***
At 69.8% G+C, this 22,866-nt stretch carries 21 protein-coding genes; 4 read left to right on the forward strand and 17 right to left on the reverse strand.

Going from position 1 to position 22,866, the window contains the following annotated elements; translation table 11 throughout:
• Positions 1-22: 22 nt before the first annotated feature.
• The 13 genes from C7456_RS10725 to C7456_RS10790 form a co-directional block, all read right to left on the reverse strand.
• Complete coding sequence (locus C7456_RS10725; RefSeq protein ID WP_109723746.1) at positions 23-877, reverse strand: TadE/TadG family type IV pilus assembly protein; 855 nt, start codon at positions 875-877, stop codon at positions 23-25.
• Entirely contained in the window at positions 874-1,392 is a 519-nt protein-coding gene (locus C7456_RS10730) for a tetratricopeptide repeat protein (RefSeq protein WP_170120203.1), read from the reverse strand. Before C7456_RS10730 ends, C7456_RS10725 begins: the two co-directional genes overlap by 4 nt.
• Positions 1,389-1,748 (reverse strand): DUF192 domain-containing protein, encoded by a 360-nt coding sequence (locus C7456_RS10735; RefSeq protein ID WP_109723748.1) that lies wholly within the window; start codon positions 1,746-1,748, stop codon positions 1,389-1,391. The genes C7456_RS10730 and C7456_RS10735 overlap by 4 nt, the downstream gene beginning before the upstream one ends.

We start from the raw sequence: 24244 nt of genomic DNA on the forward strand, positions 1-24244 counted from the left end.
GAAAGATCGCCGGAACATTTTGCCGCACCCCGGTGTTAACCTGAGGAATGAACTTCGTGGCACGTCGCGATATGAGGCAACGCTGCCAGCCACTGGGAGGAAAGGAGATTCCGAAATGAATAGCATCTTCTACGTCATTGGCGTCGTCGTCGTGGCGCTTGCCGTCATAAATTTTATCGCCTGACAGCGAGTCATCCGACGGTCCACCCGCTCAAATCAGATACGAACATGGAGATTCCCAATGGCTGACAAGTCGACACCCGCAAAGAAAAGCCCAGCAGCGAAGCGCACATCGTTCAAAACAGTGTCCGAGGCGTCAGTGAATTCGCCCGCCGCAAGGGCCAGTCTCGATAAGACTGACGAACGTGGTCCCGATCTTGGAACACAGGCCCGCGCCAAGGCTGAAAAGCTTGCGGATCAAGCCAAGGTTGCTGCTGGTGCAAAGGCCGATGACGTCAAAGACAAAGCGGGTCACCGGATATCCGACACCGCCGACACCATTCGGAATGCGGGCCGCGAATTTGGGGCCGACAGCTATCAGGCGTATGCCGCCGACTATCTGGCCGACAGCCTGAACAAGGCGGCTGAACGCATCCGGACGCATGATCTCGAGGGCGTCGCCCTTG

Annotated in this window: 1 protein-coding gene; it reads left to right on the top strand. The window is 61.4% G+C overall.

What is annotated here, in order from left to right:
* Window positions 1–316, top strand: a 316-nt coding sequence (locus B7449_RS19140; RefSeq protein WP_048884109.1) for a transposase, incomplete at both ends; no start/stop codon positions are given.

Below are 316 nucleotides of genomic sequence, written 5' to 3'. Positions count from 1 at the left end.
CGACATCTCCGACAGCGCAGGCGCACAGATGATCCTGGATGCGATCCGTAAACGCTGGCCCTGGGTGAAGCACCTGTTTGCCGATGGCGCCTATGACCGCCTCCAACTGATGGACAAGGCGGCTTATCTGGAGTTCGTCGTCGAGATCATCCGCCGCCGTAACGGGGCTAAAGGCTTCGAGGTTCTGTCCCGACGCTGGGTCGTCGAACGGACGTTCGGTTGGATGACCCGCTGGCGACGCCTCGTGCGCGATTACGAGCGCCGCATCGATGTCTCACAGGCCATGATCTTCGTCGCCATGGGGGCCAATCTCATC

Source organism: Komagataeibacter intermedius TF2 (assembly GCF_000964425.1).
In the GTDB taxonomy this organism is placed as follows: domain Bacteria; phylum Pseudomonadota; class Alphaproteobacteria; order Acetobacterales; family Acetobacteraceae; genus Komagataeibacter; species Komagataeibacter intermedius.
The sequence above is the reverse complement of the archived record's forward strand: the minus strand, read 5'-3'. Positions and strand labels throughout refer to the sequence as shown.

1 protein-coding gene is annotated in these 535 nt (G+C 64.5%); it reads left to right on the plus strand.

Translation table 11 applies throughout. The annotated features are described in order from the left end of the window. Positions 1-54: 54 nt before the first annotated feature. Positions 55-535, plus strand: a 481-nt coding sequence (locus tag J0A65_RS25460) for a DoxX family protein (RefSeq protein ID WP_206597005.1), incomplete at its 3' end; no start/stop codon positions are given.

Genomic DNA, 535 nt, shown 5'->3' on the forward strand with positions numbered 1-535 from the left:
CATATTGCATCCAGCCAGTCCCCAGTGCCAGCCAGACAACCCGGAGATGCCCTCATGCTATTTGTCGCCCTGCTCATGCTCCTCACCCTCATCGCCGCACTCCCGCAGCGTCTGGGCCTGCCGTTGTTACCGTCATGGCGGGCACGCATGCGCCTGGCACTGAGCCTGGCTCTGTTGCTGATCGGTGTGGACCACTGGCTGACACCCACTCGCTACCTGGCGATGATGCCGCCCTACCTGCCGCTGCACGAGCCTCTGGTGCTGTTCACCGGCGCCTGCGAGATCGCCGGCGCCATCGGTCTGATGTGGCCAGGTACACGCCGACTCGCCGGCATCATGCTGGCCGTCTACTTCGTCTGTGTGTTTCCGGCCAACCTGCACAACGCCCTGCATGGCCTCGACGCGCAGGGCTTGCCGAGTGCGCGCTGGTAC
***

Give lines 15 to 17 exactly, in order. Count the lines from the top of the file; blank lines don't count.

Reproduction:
Source organism: Komagataeibacter intermedius TF2 (assembly GCF_000964425.1).
In the GTDB taxonomy this organism is placed as follows: domain Bacteria; phylum Pseudomonadota; class Alphaproteobacteria; order Acetobacterales; family Acetobacteraceae; genus Komagataeibacter; species Komagataeibacter intermedius.
The sequence above is the reverse complement of the archived record's forward strand: the minus strand, read 5'-3'. Positions and strand labels throughout refer to the sequence as shown.